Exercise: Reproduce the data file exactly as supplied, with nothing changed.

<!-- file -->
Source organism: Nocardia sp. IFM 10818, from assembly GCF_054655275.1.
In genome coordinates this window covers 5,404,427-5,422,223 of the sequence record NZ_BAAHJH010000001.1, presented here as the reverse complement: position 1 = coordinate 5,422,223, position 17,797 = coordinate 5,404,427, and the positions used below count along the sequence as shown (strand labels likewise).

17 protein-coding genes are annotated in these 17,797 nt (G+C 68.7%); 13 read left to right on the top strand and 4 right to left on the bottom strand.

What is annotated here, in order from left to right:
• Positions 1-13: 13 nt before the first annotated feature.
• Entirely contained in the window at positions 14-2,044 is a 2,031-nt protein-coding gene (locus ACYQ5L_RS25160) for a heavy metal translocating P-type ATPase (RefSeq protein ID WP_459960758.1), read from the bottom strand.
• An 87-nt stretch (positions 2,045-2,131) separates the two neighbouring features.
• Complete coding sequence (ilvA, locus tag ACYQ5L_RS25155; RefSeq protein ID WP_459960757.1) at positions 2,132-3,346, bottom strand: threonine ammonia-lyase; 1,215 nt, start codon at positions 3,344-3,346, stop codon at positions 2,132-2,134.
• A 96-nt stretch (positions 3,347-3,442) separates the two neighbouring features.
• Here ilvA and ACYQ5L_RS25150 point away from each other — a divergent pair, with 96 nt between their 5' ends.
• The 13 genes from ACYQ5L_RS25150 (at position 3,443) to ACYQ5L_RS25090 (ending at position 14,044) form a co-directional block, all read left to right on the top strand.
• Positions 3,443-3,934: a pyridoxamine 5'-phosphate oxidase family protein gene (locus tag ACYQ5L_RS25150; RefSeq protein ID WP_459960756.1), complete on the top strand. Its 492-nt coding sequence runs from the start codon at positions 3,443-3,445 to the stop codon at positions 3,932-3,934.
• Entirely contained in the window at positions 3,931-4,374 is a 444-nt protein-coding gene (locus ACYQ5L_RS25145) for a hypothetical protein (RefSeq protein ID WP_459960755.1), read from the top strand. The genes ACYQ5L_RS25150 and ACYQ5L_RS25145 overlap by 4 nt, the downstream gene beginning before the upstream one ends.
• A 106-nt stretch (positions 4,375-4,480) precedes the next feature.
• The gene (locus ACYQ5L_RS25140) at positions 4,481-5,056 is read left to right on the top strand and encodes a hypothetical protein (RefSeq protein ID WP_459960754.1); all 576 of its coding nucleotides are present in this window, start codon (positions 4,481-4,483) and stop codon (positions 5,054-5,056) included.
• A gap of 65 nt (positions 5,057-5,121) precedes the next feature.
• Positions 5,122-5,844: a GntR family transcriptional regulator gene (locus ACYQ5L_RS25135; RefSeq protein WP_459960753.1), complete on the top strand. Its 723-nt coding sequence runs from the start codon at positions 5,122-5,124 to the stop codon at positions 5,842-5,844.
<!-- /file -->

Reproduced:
Source organism: Nocardia sp. IFM 10818, from assembly GCF_054655275.1.
In genome coordinates this window covers 5,404,427-5,422,223 of the sequence record NZ_BAAHJH010000001.1, presented here as the reverse complement: position 1 = coordinate 5,422,223, position 17,797 = coordinate 5,404,427, and the positions used below count along the sequence as shown (strand labels likewise).

17 protein-coding genes are annotated in these 17,797 nt (G+C 68.7%); 13 read left to right on the top strand and 4 right to left on the bottom strand.

What is annotated here, in order from left to right:
• Positions 1-13: 13 nt before the first annotated feature.
• Entirely contained in the window at positions 14-2,044 is a 2,031-nt protein-coding gene (locus ACYQ5L_RS25160) for a heavy metal translocating P-type ATPase (RefSeq protein ID WP_459960758.1), read from the bottom strand.
• An 87-nt stretch (positions 2,045-2,131) separates the two neighbouring features.
• Complete coding sequence (ilvA, locus tag ACYQ5L_RS25155; RefSeq protein ID WP_459960757.1) at positions 2,132-3,346, bottom strand: threonine ammonia-lyase; 1,215 nt, start codon at positions 3,344-3,346, stop codon at positions 2,132-2,134.
• A 96-nt stretch (positions 3,347-3,442) separates the two neighbouring features.
• Here ilvA and ACYQ5L_RS25150 point away from each other — a divergent pair, with 96 nt between their 5' ends.
• The 13 genes from ACYQ5L_RS25150 (at position 3,443) to ACYQ5L_RS25090 (ending at position 14,044) form a co-directional block, all read left to right on the top strand.
• Positions 3,443-3,934: a pyridoxamine 5'-phosphate oxidase family protein gene (locus tag ACYQ5L_RS25150; RefSeq protein ID WP_459960756.1), complete on the top strand. Its 492-nt coding sequence runs from the start codon at positions 3,443-3,445 to the stop codon at positions 3,932-3,934.
• Entirely contained in the window at positions 3,931-4,374 is a 444-nt protein-coding gene (locus ACYQ5L_RS25145) for a hypothetical protein (RefSeq protein ID WP_459960755.1), read from the top strand. The genes ACYQ5L_RS25150 and ACYQ5L_RS25145 overlap by 4 nt, the downstream gene beginning before the upstream one ends.
• A 106-nt stretch (positions 4,375-4,480) precedes the next feature.
• The gene (locus ACYQ5L_RS25140) at positions 4,481-5,056 is read left to right on the top strand and encodes a hypothetical protein (RefSeq protein ID WP_459960754.1); all 576 of its coding nucleotides are present in this window, start codon (positions 4,481-4,483) and stop codon (positions 5,054-5,056) included.
• A gap of 65 nt (positions 5,057-5,121) precedes the next feature.
• Positions 5,122-5,844: a GntR family transcriptional regulator gene (locus ACYQ5L_RS25135; RefSeq protein WP_459960753.1), complete on the top strand. Its 723-nt coding sequence runs from the start codon at positions 5,122-5,124 to the stop codon at positions 5,842-5,844.